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Wednesday, December 7, 2011

Cognitive Mistakes
Mike Rappaport

This website is for poker, but it lists 23 cognitive mistakes that people are prone to making in all areas of life.  I haven't found any more useful lists of cognitive mistakes, so I am posting it here. 

http://rightcoast.typepad.com/rightcoast/2011/12/cognitive-mistakesmike-rappaport.html

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Comments

A serious and widespread fallacy nowadays involves insurance. When a catastrophe occurs (someone's house burns down), there's always someone around (usually on NPR)who'll remark, "But fortunately, the loss was covered by insurance."

The lesson implied is, "Don't be so foolish as to go without insurance."

This logic ignores (and NPR never reports on) the thousands of days folks spend fully insured in Peoria, where nothing ever happens.

While the return on common types of insurance is around 50% to 80%, if it were 1%, we'd still have those occasional and deceptive reports implying that it makes sense to carry insurance.

It never makes economic sense to carry insurance, of course, unless you can trade on private knowledge that the insurer is unaware of or you can get greater fools to participate in the pool.

Posted by: jim kirby | Dec 8, 2011 8:23:41 AM

Jim - I disagree.

The spreading the risk aspect has value (even knowing the company makes a reasonable to very good profit, that you pay for too).

Posted by: krm | Dec 8, 2011 12:29:59 PM

Krm,

I guess you're one of those "greater fools" who hasn't mastered probability or investment theory.

Posted by: jim kirby | Dec 8, 2011 5:30:46 PM

Jim,

Your statement here is puzzling:

It never makes economic sense to carry insurance, of course, unless you can trade on private knowledge that the insurer is unaware of or you can get greater fools to participate in the pool.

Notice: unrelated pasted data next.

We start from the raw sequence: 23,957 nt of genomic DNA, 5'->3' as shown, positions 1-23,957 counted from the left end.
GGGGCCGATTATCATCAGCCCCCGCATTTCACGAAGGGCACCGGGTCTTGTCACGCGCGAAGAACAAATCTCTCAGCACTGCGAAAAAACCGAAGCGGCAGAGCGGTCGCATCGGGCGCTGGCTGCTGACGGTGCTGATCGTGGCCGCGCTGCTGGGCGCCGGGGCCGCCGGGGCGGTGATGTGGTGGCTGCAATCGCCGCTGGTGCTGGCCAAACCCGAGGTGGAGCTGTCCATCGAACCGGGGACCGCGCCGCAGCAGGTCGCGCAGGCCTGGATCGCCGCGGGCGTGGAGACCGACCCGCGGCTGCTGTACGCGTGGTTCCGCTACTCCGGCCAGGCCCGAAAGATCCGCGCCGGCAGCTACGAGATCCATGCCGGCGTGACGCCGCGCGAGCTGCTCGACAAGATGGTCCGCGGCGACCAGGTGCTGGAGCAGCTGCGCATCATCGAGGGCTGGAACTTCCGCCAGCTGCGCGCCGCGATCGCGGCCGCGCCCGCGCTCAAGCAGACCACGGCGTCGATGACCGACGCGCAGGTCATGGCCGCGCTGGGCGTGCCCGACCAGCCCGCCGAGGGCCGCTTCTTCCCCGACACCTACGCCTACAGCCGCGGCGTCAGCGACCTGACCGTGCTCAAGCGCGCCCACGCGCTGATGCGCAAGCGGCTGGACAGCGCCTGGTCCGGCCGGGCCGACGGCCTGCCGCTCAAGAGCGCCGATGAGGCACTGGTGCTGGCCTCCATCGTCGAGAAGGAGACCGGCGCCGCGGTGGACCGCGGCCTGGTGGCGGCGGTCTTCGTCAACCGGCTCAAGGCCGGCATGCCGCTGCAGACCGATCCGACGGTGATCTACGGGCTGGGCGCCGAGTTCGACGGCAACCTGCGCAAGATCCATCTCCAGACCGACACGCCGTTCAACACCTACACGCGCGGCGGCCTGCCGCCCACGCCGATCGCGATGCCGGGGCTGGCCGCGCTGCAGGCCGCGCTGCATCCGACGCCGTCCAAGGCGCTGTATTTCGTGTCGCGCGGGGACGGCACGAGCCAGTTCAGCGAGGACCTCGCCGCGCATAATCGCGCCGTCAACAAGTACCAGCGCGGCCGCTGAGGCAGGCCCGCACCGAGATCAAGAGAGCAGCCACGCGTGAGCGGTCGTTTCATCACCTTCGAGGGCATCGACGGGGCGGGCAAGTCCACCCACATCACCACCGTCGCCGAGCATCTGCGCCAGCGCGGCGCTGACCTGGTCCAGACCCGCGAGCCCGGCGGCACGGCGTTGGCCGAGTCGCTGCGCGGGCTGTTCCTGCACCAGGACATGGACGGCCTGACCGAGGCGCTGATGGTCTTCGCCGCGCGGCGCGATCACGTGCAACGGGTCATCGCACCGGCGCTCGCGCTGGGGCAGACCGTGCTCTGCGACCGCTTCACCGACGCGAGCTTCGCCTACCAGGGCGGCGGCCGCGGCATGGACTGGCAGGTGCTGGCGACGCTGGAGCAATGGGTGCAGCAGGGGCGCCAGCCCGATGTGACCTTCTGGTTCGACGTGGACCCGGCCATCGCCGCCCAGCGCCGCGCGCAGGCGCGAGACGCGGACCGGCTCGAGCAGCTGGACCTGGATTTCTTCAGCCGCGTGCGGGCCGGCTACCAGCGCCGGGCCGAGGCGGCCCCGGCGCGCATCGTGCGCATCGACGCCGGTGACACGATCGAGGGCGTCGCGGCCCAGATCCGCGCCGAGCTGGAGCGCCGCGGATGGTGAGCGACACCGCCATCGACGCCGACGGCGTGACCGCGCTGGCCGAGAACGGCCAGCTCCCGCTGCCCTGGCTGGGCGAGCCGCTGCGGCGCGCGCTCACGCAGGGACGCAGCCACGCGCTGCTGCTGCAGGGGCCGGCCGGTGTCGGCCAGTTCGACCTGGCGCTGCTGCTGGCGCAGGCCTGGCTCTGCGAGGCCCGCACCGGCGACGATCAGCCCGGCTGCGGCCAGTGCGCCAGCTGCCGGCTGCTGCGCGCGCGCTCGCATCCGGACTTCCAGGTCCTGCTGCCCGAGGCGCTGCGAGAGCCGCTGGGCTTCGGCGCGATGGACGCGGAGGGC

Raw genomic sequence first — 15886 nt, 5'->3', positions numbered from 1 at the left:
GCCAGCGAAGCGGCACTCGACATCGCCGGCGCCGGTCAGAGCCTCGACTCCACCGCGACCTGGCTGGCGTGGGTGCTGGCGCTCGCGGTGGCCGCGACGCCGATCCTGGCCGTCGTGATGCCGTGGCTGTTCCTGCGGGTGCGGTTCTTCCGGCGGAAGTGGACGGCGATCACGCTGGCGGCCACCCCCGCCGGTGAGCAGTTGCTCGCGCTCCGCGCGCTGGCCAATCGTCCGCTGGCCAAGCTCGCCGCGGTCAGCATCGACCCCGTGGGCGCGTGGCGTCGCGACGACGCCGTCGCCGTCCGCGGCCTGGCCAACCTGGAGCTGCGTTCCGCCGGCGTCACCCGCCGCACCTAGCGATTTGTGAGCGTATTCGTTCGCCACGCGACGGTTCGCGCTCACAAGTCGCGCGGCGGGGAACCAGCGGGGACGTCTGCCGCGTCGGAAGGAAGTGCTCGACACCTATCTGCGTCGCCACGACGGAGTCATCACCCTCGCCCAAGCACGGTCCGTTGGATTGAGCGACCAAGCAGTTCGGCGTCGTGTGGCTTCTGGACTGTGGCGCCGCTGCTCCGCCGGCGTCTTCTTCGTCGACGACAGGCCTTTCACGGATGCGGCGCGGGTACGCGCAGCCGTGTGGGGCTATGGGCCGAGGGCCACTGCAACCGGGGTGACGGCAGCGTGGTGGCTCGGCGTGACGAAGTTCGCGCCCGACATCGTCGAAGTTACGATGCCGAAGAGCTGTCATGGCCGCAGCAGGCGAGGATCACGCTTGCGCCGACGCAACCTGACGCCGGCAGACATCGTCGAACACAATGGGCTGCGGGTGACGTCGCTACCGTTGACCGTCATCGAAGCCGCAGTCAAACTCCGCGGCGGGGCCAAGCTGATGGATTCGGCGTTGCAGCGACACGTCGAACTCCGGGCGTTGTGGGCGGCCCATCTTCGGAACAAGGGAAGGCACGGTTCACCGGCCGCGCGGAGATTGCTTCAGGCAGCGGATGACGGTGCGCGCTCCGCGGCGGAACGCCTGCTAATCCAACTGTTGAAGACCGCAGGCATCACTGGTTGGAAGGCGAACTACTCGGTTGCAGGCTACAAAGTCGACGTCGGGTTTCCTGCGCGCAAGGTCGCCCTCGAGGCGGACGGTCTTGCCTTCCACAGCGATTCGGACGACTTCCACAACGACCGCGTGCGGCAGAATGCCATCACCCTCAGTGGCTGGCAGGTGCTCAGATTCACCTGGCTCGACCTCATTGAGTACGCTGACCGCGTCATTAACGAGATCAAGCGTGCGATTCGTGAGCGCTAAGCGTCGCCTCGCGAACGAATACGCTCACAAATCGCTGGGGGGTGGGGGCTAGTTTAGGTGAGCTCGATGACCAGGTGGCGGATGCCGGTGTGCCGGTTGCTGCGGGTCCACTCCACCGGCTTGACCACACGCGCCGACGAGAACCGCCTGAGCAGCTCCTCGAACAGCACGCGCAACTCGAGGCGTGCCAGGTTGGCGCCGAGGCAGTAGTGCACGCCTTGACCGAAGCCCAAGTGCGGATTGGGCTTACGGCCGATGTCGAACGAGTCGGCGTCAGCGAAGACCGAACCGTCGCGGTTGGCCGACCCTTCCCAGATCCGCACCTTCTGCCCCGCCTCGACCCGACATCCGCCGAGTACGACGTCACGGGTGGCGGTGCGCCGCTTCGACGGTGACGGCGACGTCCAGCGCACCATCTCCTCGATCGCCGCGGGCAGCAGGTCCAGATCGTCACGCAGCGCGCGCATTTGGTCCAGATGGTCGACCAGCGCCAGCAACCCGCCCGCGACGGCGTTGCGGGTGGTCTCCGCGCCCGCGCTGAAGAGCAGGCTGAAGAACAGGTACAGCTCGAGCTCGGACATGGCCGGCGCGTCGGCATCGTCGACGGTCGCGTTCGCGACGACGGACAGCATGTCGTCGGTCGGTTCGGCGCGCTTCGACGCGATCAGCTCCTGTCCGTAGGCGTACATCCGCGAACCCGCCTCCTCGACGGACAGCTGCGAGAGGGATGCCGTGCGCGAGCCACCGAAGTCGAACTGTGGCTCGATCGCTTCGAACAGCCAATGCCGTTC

You are right -- you don't ususally make money from insurance. But you reduce risk and people value that. So it makes economic sense to insure, even though you lose money. It also makes economic sense to buy a TV, even though you lose money.

Posted by: Mike Rappaport | Dec 8, 2011 5:45:04 PM

Of course, any amount of expense is justified if it gives you great psychic benefit. But seen as a pure economics exercise, it amounts to this:

You are invited to play a game in which you throw a pair of dice, paying a dollar (the insurance premium) each time, with the promise that if you roll snake's eyes (the catastrophe), you will be paid $30. You would be a fool to play.

That is the insurance game. Only fools play. Unless, of course, you get some psychic benefit from "spreading the risk," otherwise known as being royally screwed.

This thread started out being about poker, right?

Posted by: jim kirby | Dec 8, 2011 8:35:39 PM

Isn't the better analogy that you are *forced* to play a game in which you throw a 100-sided (or whatever arbitrarily large number you like) die, and if it comes up 1, you will have to pay $10000; and any other number, you pay nothing. You cannot avoid playing the game, except by paying $105 (or whatever). Your expected value is certainly better to play the game than to pay, but, as Mike Rappaport notes, it would still be rational, given risk aversion, to pay to avoid the game.

Posted by: Tung Yin | Dec 9, 2011 2:10:32 PM

Tung Yin:

First of all, a posture of "risk aversion" is OK, unless forced on someone who likes to climb Everest, ride motorcycles or have sex.

Second, just consider the accounting: The insurer takes in $1,000,000 in a year to insure 1000 people, pays $200,000 in expenses for advertising, administration and lawyers, pays out $600,000 in claims, earning $200,000 profit in the year.

The 1000 insured folks have paid in premiums an average of $1000 and have received an average of $600 in claims, losing an average of $400 per person in the year.

Posted by: jim kirby | Dec 9, 2011 5:25:42 PM